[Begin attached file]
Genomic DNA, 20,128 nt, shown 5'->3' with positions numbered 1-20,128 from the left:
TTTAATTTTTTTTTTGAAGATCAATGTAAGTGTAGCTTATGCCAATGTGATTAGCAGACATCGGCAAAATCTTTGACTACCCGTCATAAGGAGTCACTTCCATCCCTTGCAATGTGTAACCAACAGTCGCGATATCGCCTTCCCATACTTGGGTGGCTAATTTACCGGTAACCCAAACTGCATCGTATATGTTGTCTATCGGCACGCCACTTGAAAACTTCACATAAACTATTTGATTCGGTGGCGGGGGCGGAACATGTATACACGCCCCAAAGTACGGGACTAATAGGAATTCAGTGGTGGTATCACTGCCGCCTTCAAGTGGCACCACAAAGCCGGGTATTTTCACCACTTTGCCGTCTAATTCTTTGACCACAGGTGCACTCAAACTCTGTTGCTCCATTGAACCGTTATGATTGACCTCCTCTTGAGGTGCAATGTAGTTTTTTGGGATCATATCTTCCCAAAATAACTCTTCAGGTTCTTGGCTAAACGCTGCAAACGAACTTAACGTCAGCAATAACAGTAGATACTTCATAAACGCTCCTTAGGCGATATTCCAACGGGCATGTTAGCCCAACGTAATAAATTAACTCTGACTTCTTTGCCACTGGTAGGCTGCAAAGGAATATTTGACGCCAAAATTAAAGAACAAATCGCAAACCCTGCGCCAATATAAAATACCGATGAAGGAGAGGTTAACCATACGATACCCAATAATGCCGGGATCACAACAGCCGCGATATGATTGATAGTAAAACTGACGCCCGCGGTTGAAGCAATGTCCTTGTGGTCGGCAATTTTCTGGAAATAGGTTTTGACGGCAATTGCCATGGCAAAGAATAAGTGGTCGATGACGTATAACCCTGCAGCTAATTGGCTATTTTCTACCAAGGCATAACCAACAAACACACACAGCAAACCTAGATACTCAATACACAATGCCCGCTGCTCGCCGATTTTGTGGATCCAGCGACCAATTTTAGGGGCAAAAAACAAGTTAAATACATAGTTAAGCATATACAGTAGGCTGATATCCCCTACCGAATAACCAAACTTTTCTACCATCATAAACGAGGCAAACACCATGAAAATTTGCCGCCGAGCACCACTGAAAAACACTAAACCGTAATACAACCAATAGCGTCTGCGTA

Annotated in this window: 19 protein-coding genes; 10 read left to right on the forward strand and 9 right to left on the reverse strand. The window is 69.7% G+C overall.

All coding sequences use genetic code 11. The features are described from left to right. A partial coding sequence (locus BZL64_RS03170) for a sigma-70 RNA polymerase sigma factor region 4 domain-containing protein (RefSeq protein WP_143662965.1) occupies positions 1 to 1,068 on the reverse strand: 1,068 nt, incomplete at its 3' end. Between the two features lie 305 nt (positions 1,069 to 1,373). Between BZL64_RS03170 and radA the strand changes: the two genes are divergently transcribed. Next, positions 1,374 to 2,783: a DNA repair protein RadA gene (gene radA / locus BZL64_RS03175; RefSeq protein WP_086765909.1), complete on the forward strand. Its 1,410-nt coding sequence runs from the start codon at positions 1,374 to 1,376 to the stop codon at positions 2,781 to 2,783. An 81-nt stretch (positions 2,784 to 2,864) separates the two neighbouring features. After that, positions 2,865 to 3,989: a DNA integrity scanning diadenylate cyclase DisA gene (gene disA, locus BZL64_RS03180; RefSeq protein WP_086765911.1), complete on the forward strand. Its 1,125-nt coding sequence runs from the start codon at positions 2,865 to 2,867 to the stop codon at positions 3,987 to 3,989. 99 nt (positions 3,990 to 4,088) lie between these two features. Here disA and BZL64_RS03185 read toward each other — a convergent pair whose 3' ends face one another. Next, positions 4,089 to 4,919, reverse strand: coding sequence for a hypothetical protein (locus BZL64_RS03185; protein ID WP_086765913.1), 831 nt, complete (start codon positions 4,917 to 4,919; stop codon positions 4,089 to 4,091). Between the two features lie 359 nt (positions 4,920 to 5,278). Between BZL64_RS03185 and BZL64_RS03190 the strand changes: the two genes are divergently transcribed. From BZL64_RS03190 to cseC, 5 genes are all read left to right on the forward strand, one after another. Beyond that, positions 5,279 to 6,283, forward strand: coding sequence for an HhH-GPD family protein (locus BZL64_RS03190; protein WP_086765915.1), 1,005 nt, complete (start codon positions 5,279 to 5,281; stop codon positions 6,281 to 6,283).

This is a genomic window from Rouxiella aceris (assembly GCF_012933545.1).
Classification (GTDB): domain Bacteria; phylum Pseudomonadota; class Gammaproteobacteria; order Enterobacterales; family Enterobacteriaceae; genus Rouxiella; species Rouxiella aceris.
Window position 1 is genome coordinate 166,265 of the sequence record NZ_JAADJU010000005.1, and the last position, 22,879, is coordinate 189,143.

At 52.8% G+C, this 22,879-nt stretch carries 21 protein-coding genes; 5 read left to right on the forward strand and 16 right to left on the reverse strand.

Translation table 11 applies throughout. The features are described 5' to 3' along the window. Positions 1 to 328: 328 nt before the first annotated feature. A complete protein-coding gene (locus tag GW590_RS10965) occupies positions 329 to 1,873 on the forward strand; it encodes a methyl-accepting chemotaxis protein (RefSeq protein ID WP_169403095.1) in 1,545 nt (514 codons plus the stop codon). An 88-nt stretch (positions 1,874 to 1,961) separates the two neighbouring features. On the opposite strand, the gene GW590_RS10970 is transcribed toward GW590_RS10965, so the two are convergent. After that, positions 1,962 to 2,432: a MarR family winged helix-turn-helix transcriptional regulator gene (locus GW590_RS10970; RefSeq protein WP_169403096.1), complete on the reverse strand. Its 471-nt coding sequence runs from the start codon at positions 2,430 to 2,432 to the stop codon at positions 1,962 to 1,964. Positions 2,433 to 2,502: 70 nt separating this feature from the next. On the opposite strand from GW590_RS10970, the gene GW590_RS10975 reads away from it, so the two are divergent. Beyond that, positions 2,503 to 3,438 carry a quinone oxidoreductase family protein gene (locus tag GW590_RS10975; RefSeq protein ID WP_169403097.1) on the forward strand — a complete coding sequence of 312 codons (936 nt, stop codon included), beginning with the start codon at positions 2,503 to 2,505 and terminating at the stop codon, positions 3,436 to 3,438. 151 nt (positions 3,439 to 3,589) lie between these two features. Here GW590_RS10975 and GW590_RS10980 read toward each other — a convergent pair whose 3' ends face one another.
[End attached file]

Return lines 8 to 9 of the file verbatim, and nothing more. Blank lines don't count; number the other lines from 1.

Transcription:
At 52.8% G+C, this 22,879-nt stretch carries 21 protein-coding genes; 5 read left to right on the forward strand and 16 right to left on the reverse strand.

Translation table 11 applies throughout. The features are described 5' to 3' along the window. Positions 1 to 328: 328 nt before the first annotated feature. A complete protein-coding gene (locus tag GW590_RS10965) occupies positions 329 to 1,873 on the forward strand; it encodes a methyl-accepting chemotaxis protein (RefSeq protein ID WP_169403095.1) in 1,545 nt (514 codons plus the stop codon). An 88-nt stretch (positions 1,874 to 1,961) separates the two neighbouring features. On the opposite strand, the gene GW590_RS10970 is transcribed toward GW590_RS10965, so the two are convergent. After that, positions 1,962 to 2,432: a MarR family winged helix-turn-helix transcriptional regulator gene (locus GW590_RS10970; RefSeq protein WP_169403096.1), complete on the reverse strand. Its 471-nt coding sequence runs from the start codon at positions 2,430 to 2,432 to the stop codon at positions 1,962 to 1,964. Positions 2,433 to 2,502: 70 nt separating this feature from the next. On the opposite strand from GW590_RS10970, the gene GW590_RS10975 reads away from it, so the two are divergent. Beyond that, positions 2,503 to 3,438 carry a quinone oxidoreductase family protein gene (locus tag GW590_RS10975; RefSeq protein ID WP_169403097.1) on the forward strand — a complete coding sequence of 312 codons (936 nt, stop codon included), beginning with the start codon at positions 2,503 to 2,505 and terminating at the stop codon, positions 3,436 to 3,438. 151 nt (positions 3,439 to 3,589) lie between these two features. Here GW590_RS10975 and GW590_RS10980 read toward each other — a convergent pair whose 3' ends face one another.